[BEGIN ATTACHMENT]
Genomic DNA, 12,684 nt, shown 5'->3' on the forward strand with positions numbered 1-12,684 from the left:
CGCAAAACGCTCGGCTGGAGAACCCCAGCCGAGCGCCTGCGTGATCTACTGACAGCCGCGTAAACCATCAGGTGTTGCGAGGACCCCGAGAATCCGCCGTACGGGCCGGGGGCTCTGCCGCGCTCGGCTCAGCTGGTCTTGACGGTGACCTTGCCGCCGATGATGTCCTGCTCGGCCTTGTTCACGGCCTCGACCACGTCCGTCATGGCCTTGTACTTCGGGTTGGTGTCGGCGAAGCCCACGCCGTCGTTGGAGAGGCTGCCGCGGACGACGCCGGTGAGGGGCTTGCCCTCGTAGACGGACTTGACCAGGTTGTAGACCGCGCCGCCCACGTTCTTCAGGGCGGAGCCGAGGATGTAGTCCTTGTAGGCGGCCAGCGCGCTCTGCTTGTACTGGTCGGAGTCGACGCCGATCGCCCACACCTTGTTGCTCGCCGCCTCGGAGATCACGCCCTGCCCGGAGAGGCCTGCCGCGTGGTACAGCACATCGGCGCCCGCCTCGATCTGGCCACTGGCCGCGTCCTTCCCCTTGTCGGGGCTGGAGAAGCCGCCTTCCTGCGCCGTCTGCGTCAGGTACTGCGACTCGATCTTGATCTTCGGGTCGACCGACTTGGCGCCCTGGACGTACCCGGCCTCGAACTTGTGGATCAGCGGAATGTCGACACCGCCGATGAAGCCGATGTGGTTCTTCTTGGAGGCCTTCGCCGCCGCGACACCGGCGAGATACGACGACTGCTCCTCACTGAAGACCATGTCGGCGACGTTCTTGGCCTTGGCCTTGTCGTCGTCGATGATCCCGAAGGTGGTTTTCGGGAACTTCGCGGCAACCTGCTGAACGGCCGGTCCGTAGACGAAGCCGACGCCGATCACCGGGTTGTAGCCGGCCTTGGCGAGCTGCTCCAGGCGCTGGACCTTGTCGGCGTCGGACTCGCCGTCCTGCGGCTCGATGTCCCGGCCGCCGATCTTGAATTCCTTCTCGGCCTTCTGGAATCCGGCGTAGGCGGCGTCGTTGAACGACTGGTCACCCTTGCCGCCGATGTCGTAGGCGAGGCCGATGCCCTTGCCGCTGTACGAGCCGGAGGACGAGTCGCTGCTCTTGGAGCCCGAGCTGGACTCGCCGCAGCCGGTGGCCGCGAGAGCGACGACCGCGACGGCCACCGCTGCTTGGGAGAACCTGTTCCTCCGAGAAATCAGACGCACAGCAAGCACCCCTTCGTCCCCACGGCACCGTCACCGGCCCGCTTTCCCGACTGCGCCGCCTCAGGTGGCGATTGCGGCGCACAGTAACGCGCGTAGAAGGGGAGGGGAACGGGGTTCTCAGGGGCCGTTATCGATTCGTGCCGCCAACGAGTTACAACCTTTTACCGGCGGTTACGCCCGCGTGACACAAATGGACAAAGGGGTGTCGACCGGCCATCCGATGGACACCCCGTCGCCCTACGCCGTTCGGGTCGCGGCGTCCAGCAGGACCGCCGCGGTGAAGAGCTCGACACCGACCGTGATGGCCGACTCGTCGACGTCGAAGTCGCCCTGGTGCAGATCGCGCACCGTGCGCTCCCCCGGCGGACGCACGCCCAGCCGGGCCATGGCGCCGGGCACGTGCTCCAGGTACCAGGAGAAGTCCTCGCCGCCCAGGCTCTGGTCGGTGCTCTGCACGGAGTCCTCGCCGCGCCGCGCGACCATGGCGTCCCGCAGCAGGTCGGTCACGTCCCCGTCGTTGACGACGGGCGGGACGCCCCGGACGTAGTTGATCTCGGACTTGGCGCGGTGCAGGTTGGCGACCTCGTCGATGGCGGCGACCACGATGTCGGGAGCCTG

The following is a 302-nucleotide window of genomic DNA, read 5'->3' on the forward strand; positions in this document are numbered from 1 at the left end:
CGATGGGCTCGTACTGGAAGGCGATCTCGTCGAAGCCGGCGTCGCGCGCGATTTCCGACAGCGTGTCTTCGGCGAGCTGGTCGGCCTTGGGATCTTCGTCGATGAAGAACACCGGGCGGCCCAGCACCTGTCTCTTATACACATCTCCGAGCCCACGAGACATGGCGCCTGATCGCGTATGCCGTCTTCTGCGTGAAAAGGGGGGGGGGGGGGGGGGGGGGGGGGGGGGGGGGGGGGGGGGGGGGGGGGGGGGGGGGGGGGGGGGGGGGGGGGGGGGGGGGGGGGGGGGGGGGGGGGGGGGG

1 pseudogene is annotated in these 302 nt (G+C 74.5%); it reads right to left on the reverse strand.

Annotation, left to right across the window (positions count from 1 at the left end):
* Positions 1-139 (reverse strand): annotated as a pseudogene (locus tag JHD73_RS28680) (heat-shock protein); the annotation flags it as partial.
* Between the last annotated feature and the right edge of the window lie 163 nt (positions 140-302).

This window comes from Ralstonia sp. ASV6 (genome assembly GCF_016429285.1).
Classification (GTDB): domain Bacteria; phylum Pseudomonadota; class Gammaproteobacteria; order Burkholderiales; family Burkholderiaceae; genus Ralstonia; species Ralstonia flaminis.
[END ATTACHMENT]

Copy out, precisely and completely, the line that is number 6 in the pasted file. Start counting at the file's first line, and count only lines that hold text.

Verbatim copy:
Annotation, left to right across the window (positions count from 1 at the left end):